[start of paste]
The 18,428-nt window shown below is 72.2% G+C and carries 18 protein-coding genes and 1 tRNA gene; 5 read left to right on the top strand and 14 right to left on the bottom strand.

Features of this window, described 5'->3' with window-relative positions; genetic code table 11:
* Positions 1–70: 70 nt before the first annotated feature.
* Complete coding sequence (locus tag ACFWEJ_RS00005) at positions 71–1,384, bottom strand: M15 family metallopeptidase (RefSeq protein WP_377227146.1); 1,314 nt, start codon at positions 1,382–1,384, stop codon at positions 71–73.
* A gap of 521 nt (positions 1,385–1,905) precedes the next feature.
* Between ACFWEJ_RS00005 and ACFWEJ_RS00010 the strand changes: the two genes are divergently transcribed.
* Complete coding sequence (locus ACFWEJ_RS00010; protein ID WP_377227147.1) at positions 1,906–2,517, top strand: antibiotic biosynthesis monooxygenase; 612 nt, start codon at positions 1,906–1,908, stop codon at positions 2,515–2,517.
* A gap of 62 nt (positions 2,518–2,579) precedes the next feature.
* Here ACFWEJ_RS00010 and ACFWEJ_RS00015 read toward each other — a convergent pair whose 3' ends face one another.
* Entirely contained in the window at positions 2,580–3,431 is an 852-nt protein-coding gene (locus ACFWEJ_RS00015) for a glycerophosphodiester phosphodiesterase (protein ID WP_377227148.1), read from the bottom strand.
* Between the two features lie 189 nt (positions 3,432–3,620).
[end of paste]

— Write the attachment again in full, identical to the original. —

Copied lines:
The 18,428-nt window shown below is 72.2% G+C and carries 18 protein-coding genes and 1 tRNA gene; 5 read left to right on the top strand and 14 right to left on the bottom strand.

Features of this window, described 5'->3' with window-relative positions; genetic code table 11:
* Positions 1–70: 70 nt before the first annotated feature.
* Complete coding sequence (locus tag ACFWEJ_RS00005) at positions 71–1,384, bottom strand: M15 family metallopeptidase (RefSeq protein WP_377227146.1); 1,314 nt, start codon at positions 1,382–1,384, stop codon at positions 71–73.
* A gap of 521 nt (positions 1,385–1,905) precedes the next feature.
* Between ACFWEJ_RS00005 and ACFWEJ_RS00010 the strand changes: the two genes are divergently transcribed.
* Complete coding sequence (locus ACFWEJ_RS00010; protein ID WP_377227147.1) at positions 1,906–2,517, top strand: antibiotic biosynthesis monooxygenase; 612 nt, start codon at positions 1,906–1,908, stop codon at positions 2,515–2,517.
* A gap of 62 nt (positions 2,518–2,579) precedes the next feature.
* Here ACFWEJ_RS00010 and ACFWEJ_RS00015 read toward each other — a convergent pair whose 3' ends face one another.
* Entirely contained in the window at positions 2,580–3,431 is an 852-nt protein-coding gene (locus ACFWEJ_RS00015) for a glycerophosphodiester phosphodiesterase (protein ID WP_377227148.1), read from the bottom strand.
* Between the two features lie 189 nt (positions 3,432–3,620).